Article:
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doi: 10.3934/jimo.2018059

Multi-period portfolio optimization in a defined contribution pension plan during the decumulation phase

1. 

Research Center for International Trade and Economic, Guangdong University of Foreign Studies, Guangzhou 510006, China

2. 

School of Finance, Guangdong University of Foreign Studies, Guangzhou 510006, China

3. 

China Institute for Actuarial Science, Central University of Finance and Economics, Beijing 100081, China

* Corresponding author: zsuzengli@126.com

Received  September 2017 Revised  December 2017 Published  April 2018

Fund Project: The first author is supported by National Natural Science Foundation of China (No. 11671411) and Innovative School Project in Higher Education of Guangdong, China (No. GWTP-SY-2014-02)

This paper studies a multi-period portfolio selection problem for retirees during the decumulation phase. We set a series of investment targets over time and aim to minimize the expected losses from the time of retirement to the time of compulsory annuitization by using a quadratic loss function. A target greater than the expected wealth is given and the corresponding explicit expressions for the optimal investment strategy are obtained. In addition, the withdrawal amount for daily life is assumed to be a linear function of the wealth level. Then according to the parameter value settings in the linear function, the withdrawal mechanism is classified as deterministic withdrawal, proportional withdrawal or combined withdrawal. The properties of the investment strategies, targets, bankruptcy probabilities and accumulated withdrawal amounts are compared under the three withdrawal mechanisms. Finally, numerical illustrations are presented to analyze the effects of the final target and the interest rate on some obtained results.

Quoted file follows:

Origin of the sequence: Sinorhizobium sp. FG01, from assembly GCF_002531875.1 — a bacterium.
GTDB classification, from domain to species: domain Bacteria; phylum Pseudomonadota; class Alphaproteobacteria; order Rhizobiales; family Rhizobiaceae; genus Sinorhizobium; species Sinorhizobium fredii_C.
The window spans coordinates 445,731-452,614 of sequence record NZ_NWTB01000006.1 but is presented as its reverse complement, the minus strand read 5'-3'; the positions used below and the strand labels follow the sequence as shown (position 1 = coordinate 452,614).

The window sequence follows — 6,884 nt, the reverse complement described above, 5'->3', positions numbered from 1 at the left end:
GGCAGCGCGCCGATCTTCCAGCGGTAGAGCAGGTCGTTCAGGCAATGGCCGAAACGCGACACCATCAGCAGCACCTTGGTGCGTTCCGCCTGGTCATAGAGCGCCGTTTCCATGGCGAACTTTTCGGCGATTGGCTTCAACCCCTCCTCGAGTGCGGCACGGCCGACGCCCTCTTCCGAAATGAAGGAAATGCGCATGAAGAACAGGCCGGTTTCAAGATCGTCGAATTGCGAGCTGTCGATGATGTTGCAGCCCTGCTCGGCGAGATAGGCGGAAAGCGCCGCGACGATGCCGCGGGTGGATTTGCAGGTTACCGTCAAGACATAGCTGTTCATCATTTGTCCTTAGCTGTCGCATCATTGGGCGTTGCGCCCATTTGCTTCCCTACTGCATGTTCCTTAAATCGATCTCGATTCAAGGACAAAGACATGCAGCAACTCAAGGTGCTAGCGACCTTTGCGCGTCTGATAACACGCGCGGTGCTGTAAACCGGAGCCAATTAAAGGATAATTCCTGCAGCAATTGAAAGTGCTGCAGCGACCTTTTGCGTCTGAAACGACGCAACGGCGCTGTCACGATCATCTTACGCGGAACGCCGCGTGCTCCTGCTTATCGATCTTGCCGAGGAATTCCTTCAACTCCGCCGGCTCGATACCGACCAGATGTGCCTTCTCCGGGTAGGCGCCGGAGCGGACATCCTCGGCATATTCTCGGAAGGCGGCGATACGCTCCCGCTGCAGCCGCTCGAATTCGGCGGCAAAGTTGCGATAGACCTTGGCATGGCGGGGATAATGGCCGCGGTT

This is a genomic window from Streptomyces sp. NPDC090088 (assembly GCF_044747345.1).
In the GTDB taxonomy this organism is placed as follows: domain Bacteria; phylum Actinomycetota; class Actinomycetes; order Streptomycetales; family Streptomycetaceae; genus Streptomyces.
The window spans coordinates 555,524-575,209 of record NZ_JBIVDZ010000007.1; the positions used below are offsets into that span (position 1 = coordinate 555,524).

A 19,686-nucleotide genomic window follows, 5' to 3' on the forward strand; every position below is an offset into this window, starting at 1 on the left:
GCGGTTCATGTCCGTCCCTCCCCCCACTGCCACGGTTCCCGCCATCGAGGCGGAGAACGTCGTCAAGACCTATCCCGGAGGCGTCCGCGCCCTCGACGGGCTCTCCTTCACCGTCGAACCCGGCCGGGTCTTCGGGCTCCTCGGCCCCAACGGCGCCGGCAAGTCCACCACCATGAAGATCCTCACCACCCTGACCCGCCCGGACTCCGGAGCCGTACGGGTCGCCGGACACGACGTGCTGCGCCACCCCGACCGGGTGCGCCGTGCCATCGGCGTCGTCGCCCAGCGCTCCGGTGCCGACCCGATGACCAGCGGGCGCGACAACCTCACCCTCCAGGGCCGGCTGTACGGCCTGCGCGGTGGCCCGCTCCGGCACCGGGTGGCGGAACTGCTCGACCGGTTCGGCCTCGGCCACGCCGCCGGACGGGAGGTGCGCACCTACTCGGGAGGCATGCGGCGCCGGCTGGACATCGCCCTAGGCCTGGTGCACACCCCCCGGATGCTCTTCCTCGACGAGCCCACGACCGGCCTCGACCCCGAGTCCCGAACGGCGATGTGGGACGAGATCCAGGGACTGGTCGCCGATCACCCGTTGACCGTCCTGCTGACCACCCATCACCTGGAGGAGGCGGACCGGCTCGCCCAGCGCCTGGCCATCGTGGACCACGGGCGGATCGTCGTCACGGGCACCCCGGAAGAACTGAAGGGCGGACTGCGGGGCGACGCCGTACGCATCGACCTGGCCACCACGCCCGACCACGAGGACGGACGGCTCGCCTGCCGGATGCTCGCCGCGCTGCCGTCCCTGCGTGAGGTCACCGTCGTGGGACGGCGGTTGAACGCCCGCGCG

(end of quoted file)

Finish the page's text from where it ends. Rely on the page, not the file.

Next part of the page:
Citation: Chuangwei Lin, Li Zeng, Huiling Wu. Multi-period portfolio optimization in a defined contribution pension plan during the decumulation phase. Journal of Industrial & Management Optimization, doi: 10.3934/jimo.2018059
References:
[1]

P. Albrecht and R. Maurer, Self-annuitization, consumption shortfall in retirement and asset allocation: the annuity benchmark, Journal of Pension Economics and Finance, 1 (2002), 269-288. doi: 10.1017/S1474747202001117.

[2]

D. BlakeA. J. G. Cairns and K. Dowd, Pensionmetrics 2: stochastic pension plan design during the distribution phase, Insurance: Mathematics and Economics, 33 (2003), 29-47. doi: 10.1016/S0167-6687(03)00141-0.

[3]

J. F. BoulierS. Michel and V. Wisnia, Optimizing investment and contribution policies of a defined benefit pension fund, Proceedings of the 6th AFIR International Colloquium, 1 (1996), 593-607.

[4]

J. R. Brown, Rational and behavioral perspectives on the role of annuities in retirement planning, NBER Working Paper No. 13537, (2007), 1-36. doi: 10.3386/w13537.

[5]

J. R. Brown, Private pensions, mortality risk, and the decision to annuitize, Journal of Public Economics, 82 (2001), 29-62. doi: 10.3386/w7191.

[6]

A. Cairns, Some notes on the dynamics and optimal control of stochastic pension fund models in continuous time, ASTIN Bulletin, 30 (2000), 19-55. doi: 10.2143/AST.30.1.504625.